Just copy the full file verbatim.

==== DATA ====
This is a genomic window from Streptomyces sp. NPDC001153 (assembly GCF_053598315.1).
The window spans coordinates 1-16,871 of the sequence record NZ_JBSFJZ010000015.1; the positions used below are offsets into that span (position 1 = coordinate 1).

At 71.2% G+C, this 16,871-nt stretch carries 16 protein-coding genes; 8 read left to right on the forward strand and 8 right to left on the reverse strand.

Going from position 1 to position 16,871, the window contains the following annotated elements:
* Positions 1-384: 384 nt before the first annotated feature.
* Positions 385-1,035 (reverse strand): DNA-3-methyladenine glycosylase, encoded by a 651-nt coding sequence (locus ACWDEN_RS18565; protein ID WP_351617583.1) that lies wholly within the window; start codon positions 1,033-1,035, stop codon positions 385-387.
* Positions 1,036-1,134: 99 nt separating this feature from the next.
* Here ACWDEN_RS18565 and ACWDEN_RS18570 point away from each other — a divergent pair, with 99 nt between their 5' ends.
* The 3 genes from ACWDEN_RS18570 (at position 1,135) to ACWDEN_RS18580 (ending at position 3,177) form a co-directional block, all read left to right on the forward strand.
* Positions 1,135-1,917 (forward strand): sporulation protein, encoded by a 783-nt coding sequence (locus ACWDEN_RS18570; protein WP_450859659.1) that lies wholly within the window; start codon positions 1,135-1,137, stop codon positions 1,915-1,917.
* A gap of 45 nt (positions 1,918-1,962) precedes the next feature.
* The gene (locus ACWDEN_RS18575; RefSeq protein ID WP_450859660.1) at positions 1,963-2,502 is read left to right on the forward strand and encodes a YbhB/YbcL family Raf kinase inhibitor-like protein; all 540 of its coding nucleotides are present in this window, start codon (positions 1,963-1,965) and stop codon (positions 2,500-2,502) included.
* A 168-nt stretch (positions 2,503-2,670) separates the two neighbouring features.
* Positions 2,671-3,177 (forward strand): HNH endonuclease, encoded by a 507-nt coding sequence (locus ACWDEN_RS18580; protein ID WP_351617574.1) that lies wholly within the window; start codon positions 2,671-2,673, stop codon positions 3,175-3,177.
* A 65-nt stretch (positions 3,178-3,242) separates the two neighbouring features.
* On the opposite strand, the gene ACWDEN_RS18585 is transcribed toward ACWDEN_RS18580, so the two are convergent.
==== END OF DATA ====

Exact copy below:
This is a genomic window from Streptomyces sp. NPDC001153 (assembly GCF_053598315.1).
The window spans coordinates 1-16,871 of the sequence record NZ_JBSFJZ010000015.1; the positions used below are offsets into that span (position 1 = coordinate 1).

At 71.2% G+C, this 16,871-nt stretch carries 16 protein-coding genes; 8 read left to right on the forward strand and 8 right to left on the reverse strand.

Going from position 1 to position 16,871, the window contains the following annotated elements:
* Positions 1-384: 384 nt before the first annotated feature.
* Positions 385-1,035 (reverse strand): DNA-3-methyladenine glycosylase, encoded by a 651-nt coding sequence (locus ACWDEN_RS18565; protein ID WP_351617583.1) that lies wholly within the window; start codon positions 1,033-1,035, stop codon positions 385-387.
* Positions 1,036-1,134: 99 nt separating this feature from the next.
* Here ACWDEN_RS18565 and ACWDEN_RS18570 point away from each other — a divergent pair, with 99 nt between their 5' ends.
* The 3 genes from ACWDEN_RS18570 (at position 1,135) to ACWDEN_RS18580 (ending at position 3,177) form a co-directional block, all read left to right on the forward strand.
* Positions 1,135-1,917 (forward strand): sporulation protein, encoded by a 783-nt coding sequence (locus ACWDEN_RS18570; protein WP_450859659.1) that lies wholly within the window; start codon positions 1,135-1,137, stop codon positions 1,915-1,917.
* A gap of 45 nt (positions 1,918-1,962) precedes the next feature.
* The gene (locus ACWDEN_RS18575; RefSeq protein ID WP_450859660.1) at positions 1,963-2,502 is read left to right on the forward strand and encodes a YbhB/YbcL family Raf kinase inhibitor-like protein; all 540 of its coding nucleotides are present in this window, start codon (positions 1,963-1,965) and stop codon (positions 2,500-2,502) included.
* A 168-nt stretch (positions 2,503-2,670) separates the two neighbouring features.
* Positions 2,671-3,177 (forward strand): HNH endonuclease, encoded by a 507-nt coding sequence (locus ACWDEN_RS18580; protein ID WP_351617574.1) that lies wholly within the window; start codon positions 2,671-2,673, stop codon positions 3,175-3,177.
* A 65-nt stretch (positions 3,178-3,242) separates the two neighbouring features.
* On the opposite strand, the gene ACWDEN_RS18585 is transcribed toward ACWDEN_RS18580, so the two are convergent.